Tarrant County voters overcome minor setbacks at the polls

Around Tarrant County this morning, motivated and activated voters did their best to overcome any setbacks that would have prevented them from casting their ballots.

Patricia Capps, 64, was having a little difficulty voting remotely from a handicapped parking area at Parkview Elementary School in north Fort Worth.

She pressed the white button attached to a pole in the parking lot as the posted sign instructed, and then waited, thinking perhaps it wasn’t working. After several minutes, an election official emerged from inside the polling site and offered to help her cast her ballot.

Her husband, Jimmie Capps, 64, had voted earlier because she hadn’t finished getting ready, then returned home to pick her up and bring her back to the polls.

“I’m very excited,” he said of the election. “It’s going to make a big change in the way the government progresses.”

“He’s all worked up,” Patricia said.

She said both she and her husband believe this is an important election for the future of the country.

“I believe our kids need all the help they can get,” she said.

In Aledo, election workers complained of a mock jail display by former County Commissioner Jim Webster, who was towing a jail on a trailer behind his pickup with Democratic “inmates” Bill and Hillary Clinton and Barack Obama inside. It included Ted Cruz campaign signs and the words “Deep State Demon Rats.”

He had been driving it around Weatherford on Saturday and Sunday and parked it near the Aledo Community Center voting site off-and-on Tuesday.

Election worker Sharon Wayland said election officials called the Aledo Police Department, but nothing was done.

“It just seems to be highly unethical to be parking something that offensive right outside a polling place,” she said.

At the polling site at Trinity Terrace Retirement Homes in downtown Fort Worth, wait times averaged between 45 minutes to an hour as of 10 a.m. The line of voters flowed outside of the small lobby and onto the sidewalk. The polling location had just one electronic machine, so most people took the option to use a paper ballot.

“Is your name A-through-L? That’s the worst line,” one woman warned as she left. “It’s OK though.”

Handley Methodist Church in east Fort Worth was also bustling. With just one electronic machine and seven paper ballot stations, an election worker who has worked every election since 2016 said that at 7 a.m., the lines were the longest she had seen. As of 9:30 a.m., 84 people had voted at the church.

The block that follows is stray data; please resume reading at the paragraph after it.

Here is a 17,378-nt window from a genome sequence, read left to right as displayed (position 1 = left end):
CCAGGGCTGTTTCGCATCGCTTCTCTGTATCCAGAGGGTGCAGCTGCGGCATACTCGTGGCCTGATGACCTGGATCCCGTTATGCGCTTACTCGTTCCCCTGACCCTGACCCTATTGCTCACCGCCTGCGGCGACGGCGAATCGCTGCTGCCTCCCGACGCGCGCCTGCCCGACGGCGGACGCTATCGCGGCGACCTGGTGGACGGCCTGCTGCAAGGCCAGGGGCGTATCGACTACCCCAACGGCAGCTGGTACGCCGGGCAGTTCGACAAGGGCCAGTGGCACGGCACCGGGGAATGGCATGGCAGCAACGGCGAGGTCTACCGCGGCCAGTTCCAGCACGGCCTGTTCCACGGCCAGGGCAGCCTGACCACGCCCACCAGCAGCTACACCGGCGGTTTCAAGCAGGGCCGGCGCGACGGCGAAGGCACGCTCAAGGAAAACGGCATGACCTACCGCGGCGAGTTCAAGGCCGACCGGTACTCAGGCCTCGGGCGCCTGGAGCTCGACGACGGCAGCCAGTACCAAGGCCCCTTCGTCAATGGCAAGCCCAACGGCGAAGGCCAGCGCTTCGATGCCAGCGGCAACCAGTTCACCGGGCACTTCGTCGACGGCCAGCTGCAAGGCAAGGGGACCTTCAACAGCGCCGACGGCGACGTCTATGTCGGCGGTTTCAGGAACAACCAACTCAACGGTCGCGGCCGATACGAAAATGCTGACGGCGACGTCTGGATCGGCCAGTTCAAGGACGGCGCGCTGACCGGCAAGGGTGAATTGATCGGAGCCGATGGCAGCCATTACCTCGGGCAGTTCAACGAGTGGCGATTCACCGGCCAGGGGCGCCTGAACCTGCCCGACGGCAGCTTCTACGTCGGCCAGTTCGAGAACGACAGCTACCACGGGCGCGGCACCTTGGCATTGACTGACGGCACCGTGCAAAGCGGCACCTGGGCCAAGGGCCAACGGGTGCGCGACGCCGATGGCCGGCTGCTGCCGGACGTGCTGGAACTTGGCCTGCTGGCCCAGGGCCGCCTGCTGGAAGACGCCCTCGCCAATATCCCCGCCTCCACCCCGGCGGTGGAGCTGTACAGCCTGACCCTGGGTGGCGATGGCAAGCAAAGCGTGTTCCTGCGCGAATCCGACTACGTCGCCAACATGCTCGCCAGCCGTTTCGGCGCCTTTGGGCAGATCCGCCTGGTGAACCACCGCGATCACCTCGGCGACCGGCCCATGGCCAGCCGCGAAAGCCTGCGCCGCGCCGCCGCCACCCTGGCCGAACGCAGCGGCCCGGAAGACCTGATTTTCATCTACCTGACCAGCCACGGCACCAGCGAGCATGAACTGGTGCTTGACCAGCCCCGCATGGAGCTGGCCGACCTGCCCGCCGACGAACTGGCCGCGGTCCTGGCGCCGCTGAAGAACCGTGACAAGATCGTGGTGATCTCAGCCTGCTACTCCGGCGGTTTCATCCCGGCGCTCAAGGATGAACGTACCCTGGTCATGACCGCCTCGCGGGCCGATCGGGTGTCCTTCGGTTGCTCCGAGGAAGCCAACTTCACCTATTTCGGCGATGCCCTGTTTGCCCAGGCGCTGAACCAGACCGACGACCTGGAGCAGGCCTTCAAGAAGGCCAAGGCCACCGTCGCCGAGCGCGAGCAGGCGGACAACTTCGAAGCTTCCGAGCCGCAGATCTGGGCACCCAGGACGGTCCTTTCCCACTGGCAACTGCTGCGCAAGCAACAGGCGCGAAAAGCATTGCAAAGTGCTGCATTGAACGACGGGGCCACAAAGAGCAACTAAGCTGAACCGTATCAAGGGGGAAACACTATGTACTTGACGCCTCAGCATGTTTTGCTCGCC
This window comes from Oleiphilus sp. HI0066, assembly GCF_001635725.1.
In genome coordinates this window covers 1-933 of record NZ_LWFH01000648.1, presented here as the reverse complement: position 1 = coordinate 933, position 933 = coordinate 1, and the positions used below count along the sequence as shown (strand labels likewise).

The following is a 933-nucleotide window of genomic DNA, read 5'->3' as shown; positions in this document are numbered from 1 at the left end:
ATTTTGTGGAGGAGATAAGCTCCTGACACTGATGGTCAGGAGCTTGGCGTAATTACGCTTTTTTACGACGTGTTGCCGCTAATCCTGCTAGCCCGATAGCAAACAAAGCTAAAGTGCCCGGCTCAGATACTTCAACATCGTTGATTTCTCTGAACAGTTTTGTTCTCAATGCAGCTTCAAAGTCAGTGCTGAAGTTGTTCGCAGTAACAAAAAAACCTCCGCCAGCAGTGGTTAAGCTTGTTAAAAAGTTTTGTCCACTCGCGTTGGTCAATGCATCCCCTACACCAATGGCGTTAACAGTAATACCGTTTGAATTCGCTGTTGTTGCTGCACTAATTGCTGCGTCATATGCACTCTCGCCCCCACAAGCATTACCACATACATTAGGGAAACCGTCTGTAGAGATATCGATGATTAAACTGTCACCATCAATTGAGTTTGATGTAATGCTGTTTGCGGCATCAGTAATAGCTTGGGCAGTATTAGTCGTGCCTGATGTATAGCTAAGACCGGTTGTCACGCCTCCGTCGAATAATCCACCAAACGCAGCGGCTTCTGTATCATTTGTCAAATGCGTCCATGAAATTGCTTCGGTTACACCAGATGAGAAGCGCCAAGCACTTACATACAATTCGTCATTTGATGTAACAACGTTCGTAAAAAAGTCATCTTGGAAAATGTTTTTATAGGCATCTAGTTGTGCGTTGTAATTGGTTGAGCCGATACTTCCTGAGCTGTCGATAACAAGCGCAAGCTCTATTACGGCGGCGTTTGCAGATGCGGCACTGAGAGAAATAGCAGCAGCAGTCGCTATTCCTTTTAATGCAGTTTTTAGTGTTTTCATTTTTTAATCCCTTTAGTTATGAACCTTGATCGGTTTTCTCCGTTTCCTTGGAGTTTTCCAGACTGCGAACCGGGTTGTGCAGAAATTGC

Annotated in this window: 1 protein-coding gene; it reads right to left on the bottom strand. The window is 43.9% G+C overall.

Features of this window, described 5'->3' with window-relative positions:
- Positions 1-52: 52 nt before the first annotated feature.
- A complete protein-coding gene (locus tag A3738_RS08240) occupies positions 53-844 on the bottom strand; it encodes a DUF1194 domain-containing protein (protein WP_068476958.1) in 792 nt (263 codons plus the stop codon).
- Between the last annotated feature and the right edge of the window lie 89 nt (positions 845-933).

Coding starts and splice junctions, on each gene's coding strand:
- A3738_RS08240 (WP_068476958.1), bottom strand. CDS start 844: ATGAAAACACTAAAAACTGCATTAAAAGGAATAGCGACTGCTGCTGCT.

All Saints Catholic Church on the north side was fairly quiet in the morning. Ann Lopez, 68, Emily Ramirez, 65, and Lucy Lopez, 75, had all voted early but arrived at 6:30 a.m. to encourage Latinos in the neighborhood to vote for Democratic Congressman Beto O’Rourke. They said they were a little disappointed to not see more of a turnout thus far.

Meanwhile in Northeast Tarrant County, voting lines varied since the polls opened at 7 a.m. There were anecdotal reports of long lines at some sites.

In Euless, election clerk Richard Girouard said turnout had been light Tuesday morning at South Euless Elementary School. However, early voting totals were over 17,000 at the Euless Public Library, he said.

Voters were waiting in line Tuesday morning at Colleyville Assembly of God. By 8 a.m., more than 60 had voted. In the 2016 election, about 700 voted at this Colleyville church. Election officials are expecting many more today.

“We’ve already had two first-time voters,” election judge Sharon Mayes said.

Reporters Domingo Ramirez Jr., Stephen English, Nichole Manna and Tom Uhler contributed to this report.

The Star-Telegram has joined ProPublica’s Electionland project to track and monitor voting problems nationwide. If you experience any problems on Election Day in Tarrant County that stop you from voting or make it difficult, share your experience with us by text message, Facebook Messenger or WhatsApp. For more information about Electionland, click here.

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